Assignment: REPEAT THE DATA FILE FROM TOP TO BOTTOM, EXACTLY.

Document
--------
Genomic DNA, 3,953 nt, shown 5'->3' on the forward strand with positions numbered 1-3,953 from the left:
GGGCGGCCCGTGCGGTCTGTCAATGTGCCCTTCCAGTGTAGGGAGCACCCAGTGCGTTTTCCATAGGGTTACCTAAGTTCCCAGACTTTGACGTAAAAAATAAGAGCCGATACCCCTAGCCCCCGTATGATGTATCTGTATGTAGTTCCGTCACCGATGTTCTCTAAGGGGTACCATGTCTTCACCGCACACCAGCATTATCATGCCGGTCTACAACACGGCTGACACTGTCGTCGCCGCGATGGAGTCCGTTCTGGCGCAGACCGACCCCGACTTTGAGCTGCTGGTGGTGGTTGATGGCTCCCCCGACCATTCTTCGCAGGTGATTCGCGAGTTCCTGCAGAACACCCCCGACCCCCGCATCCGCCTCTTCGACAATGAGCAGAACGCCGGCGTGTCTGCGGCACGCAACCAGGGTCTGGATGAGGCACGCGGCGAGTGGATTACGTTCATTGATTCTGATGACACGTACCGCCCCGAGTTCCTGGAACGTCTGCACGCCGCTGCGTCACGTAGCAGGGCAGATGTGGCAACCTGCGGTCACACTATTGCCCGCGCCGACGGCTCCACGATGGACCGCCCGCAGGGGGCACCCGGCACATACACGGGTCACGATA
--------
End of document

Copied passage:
Genomic DNA, 3,953 nt, shown 5'->3' on the forward strand with positions numbered 1-3,953 from the left:
GGGCGGCCCGTGCGGTCTGTCAATGTGCCCTTCCAGTGTAGGGAGCACCCAGTGCGTTTTCCATAGGGTTACCTAAGTTCCCAGACTTTGACGTAAAAAATAAGAGCCGATACCCCTAGCCCCCGTATGATGTATCTGTATGTAGTTCCGTCACCGATGTTCTCTAAGGGGTACCATGTCTTCACCGCACACCAGCATTATCATGCCGGTCTACAACACGGCTGACACTGTCGTCGCCGCGATGGAGTCCGTTCTGGCGCAGACCGACCCCGACTTTGAGCTGCTGGTGGTGGTTGATGGCTCCCCCGACCATTCTTCGCAGGTGATTCGCGAGTTCCTGCAGAACACCCCCGACCCCCGCATCCGCCTCTTCGACAATGAGCAGAACGCCGGCGTGTCTGCGGCACGCAACCAGGGTCTGGATGAGGCACGCGGCGAGTGGATTACGTTCATTGATTCTGATGACACGTACCGCCCCGAGTTCCTGGAACGTCTGCACGCCGCTGCGTCACGTAGCAGGGCAGATGTGGCAACCTGCGGTCACACTATTGCCCGCGCCGACGGCTCCACGATGGACCGCCCGCAGGGGGCACCCGGCACATACACGGGTCACGATA